Inflation in April 2018 was controlled within the target corridor, underpinned by food price corrections and anchored expectations. CPI inflation stood at 0.10% (mtm) in April 2018, down from 0.20% (mtm) the month earlier. Annually, CPI inflation was recorded at 3.41% (yoy), which is within the target range in 2018 at 3.5±1%. Inflation was controlled in line with volatile foods deflation and lower core inflation, contrasting the slight bump in administered prices. Low and stable core inflation was linked to monetary policy consistency in terms of containing inflationary pressures. Volatile foods recorded deflation after a number of food commodities experienced price corrections. In contrast, the rise in administered prices inflation was down to higher non-subsidised fuel prices. Bank Indonesia expects inflation to remain within the target corridor in 2018, namely 3.5±1%. To that end, policy coordination between Bank Indonesia and the Government will constantly be strengthened, primarily in anticipation of the seasonal spike in demand for volatile foods during Ramadan and Eid-ul-Fitr.
The financial system remains stable and the bank intermediation function is improving. Maintained financial system stability is reflected in the relatively high Capital Adequacy Ratio (CAR) of the banking industry, reaching 22.5%, and a sound liquidity ratio of 21.2% in March 2018. In addition, the non-performing loans (NPL) decreased to 2.75% (gross) or 1.25% (nett) in March 2018. The maintained financial system stability has positively contributed to improving the banking intermediation function. The average deposit and lending rates in rupiah are lowered, though limited, to 5.84% and 11.20%, respectively, in March 2018. The banking industry reported credit growth at 8.5% (yoy) in March 2018, up from 8.2% (yoy) the month earlier. On the other hand, economic financing through the capital market remained high in March 2018, reaching IDR42.9 trillion (gross), mainly from corporate bonds as well as medium-term notes and negotiable certificates of deposit. Nonetheless, the banking industry conceded weaker deposit growth in the reporting period, decreasing from 8.4% (yoy) to 7.7% (yoy). With the domestic economy gaining momentum and ongoing consolidation in the corporate and banking sectors, Bank Indonesia projects stronger credit and deposit growth in 2018 at 10.0-12.0% (yoy) and 9.0-11.0% (yoy) respectively. Bank Indonesia will continue to monitor and mitigate the impact of exchange rate and interest rate dynamics to financial system stability, relating to liquidity, capital, and credit risks, to optimalise healthy banking intermediation.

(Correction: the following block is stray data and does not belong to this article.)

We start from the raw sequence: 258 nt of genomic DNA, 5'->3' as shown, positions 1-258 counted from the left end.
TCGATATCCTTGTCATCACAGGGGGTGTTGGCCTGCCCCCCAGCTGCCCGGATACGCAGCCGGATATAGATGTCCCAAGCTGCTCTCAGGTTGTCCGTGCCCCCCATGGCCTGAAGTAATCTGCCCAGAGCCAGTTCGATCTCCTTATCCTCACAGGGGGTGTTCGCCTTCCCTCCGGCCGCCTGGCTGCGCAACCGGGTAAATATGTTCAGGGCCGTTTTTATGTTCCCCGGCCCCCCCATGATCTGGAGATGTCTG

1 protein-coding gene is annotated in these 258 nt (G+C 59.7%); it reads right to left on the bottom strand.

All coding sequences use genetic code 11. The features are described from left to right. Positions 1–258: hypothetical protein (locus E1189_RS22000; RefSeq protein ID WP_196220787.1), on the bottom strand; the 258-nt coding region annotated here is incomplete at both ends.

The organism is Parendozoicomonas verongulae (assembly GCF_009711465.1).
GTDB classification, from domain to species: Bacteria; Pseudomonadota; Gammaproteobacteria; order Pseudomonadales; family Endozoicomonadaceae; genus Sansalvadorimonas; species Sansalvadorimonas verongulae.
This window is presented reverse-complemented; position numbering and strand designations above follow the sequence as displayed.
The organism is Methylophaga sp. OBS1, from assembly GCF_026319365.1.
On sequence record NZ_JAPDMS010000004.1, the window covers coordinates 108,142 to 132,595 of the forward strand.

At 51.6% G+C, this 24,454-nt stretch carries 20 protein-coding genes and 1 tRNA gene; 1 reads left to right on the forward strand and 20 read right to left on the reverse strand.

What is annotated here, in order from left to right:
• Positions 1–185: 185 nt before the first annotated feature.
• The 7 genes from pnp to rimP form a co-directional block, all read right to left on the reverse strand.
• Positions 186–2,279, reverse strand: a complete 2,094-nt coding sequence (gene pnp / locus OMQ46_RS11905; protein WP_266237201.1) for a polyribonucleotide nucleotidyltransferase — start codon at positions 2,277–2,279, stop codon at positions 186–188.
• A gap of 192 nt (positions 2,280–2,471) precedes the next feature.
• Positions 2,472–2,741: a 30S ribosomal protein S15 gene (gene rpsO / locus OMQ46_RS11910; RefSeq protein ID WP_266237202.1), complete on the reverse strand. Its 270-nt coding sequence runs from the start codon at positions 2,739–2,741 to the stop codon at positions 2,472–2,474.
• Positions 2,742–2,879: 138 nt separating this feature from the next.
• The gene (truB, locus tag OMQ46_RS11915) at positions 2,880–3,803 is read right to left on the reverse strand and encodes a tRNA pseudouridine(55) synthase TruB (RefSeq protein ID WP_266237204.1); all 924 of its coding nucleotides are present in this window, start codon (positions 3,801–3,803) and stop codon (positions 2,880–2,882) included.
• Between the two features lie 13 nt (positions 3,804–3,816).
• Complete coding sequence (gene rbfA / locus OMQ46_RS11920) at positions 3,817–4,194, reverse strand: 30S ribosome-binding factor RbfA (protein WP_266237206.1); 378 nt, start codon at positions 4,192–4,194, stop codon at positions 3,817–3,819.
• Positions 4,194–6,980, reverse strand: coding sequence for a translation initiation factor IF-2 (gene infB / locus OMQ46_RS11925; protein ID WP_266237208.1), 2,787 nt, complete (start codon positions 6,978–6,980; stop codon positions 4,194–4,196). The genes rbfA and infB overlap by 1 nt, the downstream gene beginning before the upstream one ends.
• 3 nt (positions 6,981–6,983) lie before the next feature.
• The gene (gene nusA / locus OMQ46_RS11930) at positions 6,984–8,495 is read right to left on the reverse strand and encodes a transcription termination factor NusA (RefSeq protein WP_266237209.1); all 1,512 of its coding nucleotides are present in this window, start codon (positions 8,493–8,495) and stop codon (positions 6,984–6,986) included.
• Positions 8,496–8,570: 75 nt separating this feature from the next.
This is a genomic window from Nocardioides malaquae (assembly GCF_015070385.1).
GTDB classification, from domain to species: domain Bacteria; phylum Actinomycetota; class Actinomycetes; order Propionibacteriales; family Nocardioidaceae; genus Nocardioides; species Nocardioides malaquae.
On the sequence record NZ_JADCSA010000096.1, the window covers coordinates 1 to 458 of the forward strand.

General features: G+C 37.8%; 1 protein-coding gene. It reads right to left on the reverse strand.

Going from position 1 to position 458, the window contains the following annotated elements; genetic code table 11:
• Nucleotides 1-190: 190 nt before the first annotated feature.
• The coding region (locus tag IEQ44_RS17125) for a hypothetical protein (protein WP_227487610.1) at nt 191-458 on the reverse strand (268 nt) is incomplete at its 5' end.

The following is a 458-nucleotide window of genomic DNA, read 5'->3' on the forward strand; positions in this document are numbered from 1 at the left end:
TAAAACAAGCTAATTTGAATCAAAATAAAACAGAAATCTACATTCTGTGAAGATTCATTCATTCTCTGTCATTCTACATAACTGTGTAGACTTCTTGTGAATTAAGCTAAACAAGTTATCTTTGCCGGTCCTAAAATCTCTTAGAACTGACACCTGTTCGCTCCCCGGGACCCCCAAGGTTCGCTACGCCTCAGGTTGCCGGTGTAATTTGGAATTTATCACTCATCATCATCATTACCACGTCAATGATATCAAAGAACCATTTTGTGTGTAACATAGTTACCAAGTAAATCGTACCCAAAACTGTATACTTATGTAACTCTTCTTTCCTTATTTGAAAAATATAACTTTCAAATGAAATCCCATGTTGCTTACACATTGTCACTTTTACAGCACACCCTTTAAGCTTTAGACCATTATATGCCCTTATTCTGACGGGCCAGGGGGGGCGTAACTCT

Jakarta, 17th May 2018
Communication Department
Executive Director